At the top of our wish list for the River House trip was hiking with the family. Dale and Ginny are avid “nature people” and we wanted to trek a trail with them since we had never before explored the natural environment of Eastern Virginia. With much consideration for the hiking possibilities in the coastal area, Dale and Ginny selected a moderately challenging hike at Beaverdam Park in Gloucester County, VA. We set out for an early morning hike, happy to have an open window for an outdoor activity after a very rainy day.
The park has over nine miles of trails that surround Beaverdam Reservoir including multi-use trails for hiking, biking, and equestrian riding. There is a 5K trail marked for the home course of the local cross country team from Gloucester High School. People also come to Beaverdam Park for freshwater fishing and kayaking. When we arrived, there weren’t many others at the park as we signed into the trail log. With the possibility of rain, Derek and I layered up with long pants and rain jackets in the breezy 72° weather with overcast skies.
The blue-blazed multi-use trail at Beaverdam in mid-July was like entering a beautifully overgrown forest from Jurassic Park in a sea of green. I imagined what this trail might look like with its stunning fall colors. We enjoyed a peaceful hike in quiet solitude without no one else in sight while listening for bird sounds and stopping to notice multiple beaver attempts to fell trees.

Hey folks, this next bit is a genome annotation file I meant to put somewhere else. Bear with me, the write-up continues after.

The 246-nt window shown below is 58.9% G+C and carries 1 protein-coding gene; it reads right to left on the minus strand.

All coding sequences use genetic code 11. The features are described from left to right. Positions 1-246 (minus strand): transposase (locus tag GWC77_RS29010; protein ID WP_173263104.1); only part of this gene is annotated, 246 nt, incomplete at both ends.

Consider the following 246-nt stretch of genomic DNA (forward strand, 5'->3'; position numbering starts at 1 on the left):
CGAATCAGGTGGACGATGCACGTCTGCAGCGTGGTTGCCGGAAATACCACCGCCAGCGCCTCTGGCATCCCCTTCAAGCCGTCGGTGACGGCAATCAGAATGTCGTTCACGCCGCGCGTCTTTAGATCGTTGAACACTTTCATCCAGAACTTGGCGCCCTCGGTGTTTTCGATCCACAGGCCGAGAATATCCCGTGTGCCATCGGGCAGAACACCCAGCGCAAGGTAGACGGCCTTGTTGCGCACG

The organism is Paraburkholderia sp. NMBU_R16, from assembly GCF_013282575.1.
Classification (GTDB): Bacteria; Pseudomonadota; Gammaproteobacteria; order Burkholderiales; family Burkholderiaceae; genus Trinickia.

The shady forest floor was covered by the treetops allowing for many varieties of mushrooms and ferns to develop. Derek took on the role of a naturalist by documenting each unique species that he spotted along the way and asking Dale if he knew what they were. He also kept the Merlin Birding app running on sound identification throughout the hike to let us know which bird calls we were hearing. Besides the flight of a Great Blue Heron from the reservoir, we didn’t see the birds on our hike since the trees were so tall.
Ginny carried her trusty hiking pole along as we maneuvered over roots and rocks as the elevation transitioned from the edge of the water to small inclines in the forest. She kept a good pace going with minimal breaks which was impressive after months of physical therapy from a break in her foot this year. I could feel the Virginia humidity like a damp blanket coating my skin as I kept up with Ginny leading the pack. The long layers started to peel away and tuck around our waists.
There were many loops and splits in the multi-use trail that needed consulting with the map but the trail was marked well enough with signs directing to side trails by nearby roads that we were able to make an out-and-back route of 5.5 miles. On our return route, we had to watch our footing with fresh horse droppings left behind that dotted the multi-use trail. While the trail included 5K markers for the cross country course, it was more of an intermediate level of hiking difficulty that I would find very challenging to race with the elevation and roots. Gloucester must have some talented runners on their team!
We completed the hike invigorated from our time in nature but also a little drained from the journey. Dale and Ginny took us out for lunch to Bangkok Noi Thai Cuisine in Gloucester where we sampled spring rolls with chicken, vegetables, and chopped rice noodles tightly wrapped in rice paper. Dale ordered sushi and Ginny had the green curry. Derek savored his red curry with a little heat and I ate my favorite dish of Pad Thai noodles. The meal was both flavorful and delicious!
It had been a day well spent and we took some time that afternoon to unwind with our books and refresh before a few rounds of card games. Hiking was a great way for us to all spend time together and explore a Virginia forest. As the film director Werner Herzog once said: “The world reveals itself to those who travel on foot.”
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